They each have two parameters: the test to perform (a statement, clause or function that returns a Boolean value) and the code to call if that test fails ”it is common to Panic the application, providing distinct panic numbers for each assertion made, so it is easy to locate the origin.

Assertions are most often used in debug builds ”here their main role is to speed up development by facilitating early detection of errors. But, as shown by the existence of __ASSERT_ALWAYS , they are sometimes used in release builds as well. In release builds, assertions generally have a very specific role: to validate parameters that are passed into public APIs. They are used in this way in order to clearly define the range of parameters with which the API was designed to operate , and to offer a firm refusal should the inputs fall outside of clearly documented boundaries.

Side Effects of Assertions

Sometimes, inconsistent behavior arises between release and debug builds. If this situation occurs, there may be an assertion side effect in your testing code.

When resolving such discrepancies, you should first look out for any code in an #ifdef _DEBUG preprocessor directive. Such code will be included only in the debug version, and therefore it is an obvious place to look when locating differences. For exactly the same reason, another likely source of behavioral differences is __ ASSERT_DEBUG statements. Like conditional code specified by an #ifdef _DEBUG condition, debug assertions run only in the debug version. One common mistake that creeps into assertions is accidentally using an assignment operator in place of an equality operator in the assertion test:

 __ASSERT_DEBUG((aValue = 5), User::Panic(KMyPanicDescriptor)); 

The above code demonstrates the error. Instead of comparing aValue to 5 , the above code sets it to 5 . What is even more confusing is that the assignment operator returns "true," and so the assertion will always succeed.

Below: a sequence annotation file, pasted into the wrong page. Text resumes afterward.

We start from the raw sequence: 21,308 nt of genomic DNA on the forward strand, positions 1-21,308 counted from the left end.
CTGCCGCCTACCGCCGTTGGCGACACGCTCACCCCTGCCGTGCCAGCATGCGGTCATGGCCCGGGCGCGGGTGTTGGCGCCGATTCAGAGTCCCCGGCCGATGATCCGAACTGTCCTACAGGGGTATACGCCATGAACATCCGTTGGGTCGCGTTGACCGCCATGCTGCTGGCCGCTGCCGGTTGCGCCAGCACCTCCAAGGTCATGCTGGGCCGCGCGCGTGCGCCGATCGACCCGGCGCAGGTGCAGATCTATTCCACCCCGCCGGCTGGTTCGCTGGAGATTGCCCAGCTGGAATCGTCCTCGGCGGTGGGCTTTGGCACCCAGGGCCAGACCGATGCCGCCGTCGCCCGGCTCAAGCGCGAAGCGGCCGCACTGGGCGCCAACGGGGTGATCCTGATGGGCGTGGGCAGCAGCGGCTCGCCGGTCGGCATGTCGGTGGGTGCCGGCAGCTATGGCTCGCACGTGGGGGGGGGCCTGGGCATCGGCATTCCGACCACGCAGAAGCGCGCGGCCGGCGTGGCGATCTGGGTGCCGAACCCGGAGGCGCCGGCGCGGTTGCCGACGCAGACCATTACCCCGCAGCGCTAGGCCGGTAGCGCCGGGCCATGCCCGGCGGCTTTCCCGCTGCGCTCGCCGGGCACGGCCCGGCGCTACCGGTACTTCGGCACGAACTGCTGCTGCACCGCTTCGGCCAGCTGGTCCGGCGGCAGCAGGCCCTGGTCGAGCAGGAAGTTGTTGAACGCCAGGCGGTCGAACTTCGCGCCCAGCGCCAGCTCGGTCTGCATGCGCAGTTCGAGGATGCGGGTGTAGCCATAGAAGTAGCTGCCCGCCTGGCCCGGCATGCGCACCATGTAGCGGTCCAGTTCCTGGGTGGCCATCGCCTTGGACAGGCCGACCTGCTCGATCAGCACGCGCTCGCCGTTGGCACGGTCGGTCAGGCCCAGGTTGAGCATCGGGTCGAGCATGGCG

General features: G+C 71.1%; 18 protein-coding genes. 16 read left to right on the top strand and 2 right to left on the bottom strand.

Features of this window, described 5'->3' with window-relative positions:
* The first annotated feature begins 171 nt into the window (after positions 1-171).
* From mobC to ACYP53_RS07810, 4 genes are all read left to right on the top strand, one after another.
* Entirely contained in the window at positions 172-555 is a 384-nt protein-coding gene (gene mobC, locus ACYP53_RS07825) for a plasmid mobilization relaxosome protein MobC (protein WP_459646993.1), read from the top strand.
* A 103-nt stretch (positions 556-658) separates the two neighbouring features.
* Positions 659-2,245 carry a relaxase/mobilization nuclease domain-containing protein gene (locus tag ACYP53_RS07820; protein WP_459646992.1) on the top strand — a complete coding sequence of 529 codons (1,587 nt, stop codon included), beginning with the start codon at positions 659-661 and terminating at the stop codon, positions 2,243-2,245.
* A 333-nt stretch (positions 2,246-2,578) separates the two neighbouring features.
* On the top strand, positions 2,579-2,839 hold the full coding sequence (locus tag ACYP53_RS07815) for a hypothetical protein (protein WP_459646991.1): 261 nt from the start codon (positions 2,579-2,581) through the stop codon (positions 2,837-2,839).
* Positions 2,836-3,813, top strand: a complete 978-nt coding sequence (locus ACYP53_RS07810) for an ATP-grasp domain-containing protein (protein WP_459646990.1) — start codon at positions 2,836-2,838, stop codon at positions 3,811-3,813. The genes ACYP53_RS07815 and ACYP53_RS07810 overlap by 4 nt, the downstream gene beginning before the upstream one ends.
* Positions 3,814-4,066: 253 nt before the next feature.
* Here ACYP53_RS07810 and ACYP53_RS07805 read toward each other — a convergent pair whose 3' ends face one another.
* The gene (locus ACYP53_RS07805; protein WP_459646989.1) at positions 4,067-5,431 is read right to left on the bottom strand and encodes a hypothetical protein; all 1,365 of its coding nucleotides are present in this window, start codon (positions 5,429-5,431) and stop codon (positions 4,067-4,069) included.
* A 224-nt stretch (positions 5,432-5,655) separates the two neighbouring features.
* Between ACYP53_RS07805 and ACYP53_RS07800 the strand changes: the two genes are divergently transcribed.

Class Invariants

In brief, an invariant is a definition of an object's state that remains true throughout the object's lifetime ”typically, an object specifies allowable values and/or ranges for some or all of its member variables. You test an object's integrity by checking its state against its invariance definition at the beginning and end of every member function in a nontrivial class.

Note that invariants are tested only in debug builds , but it is important that the testing function is defined for all builds to avoid any binary compatibility issues. For efficiency, all test code can be compiled out of release builds using preprocessor directives, as it will never actually be called.

The macro __DECLARE_TEST should be inserted as the last item in the class declaration. (This is because it switches back to public access as part of the macro definition ”adding it as the last item avoids the possibility of changing the accessibility of other methods or attributes.)

This macro declares the class method void __DbgTestInvariant() const , and this method should be defined to check the object's state. If an illegal state is found, then it should call User::Invariant() , which will cause a Panic. Panics raised in this way are more difficult to track down than the numerically distinct panics raised by assertions. One way to proceed, however, is to put a breakpoint in the __DbgTestInvariant() function itself, just prior to panicking. This makes it possible to trace the stack to the function that first violated the object's invariance.